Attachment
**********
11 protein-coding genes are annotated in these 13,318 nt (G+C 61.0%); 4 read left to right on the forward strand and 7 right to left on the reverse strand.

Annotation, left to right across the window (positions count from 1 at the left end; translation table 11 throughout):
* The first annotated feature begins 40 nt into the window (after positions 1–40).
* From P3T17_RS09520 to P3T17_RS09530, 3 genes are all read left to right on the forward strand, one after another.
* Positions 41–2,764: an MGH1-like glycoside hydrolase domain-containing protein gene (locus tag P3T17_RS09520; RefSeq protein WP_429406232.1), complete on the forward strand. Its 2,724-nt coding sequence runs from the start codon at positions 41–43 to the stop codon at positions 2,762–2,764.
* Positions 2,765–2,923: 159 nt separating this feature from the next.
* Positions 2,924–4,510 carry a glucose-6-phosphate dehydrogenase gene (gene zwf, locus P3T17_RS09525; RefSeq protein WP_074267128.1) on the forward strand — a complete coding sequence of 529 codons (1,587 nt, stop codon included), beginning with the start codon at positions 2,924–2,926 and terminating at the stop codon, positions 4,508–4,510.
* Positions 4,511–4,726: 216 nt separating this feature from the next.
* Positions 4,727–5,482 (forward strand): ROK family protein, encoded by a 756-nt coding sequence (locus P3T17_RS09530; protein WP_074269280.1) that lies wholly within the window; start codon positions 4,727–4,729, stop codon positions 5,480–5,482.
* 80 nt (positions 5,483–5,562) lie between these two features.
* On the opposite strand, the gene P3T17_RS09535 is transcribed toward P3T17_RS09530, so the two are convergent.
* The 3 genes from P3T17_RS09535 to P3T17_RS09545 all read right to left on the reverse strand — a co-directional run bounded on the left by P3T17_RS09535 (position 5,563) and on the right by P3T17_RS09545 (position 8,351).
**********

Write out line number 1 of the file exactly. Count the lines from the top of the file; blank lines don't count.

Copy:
11 protein-coding genes are annotated in these 13,318 nt (G+C 61.0%); 4 read left to right on the forward strand and 7 right to left on the reverse strand.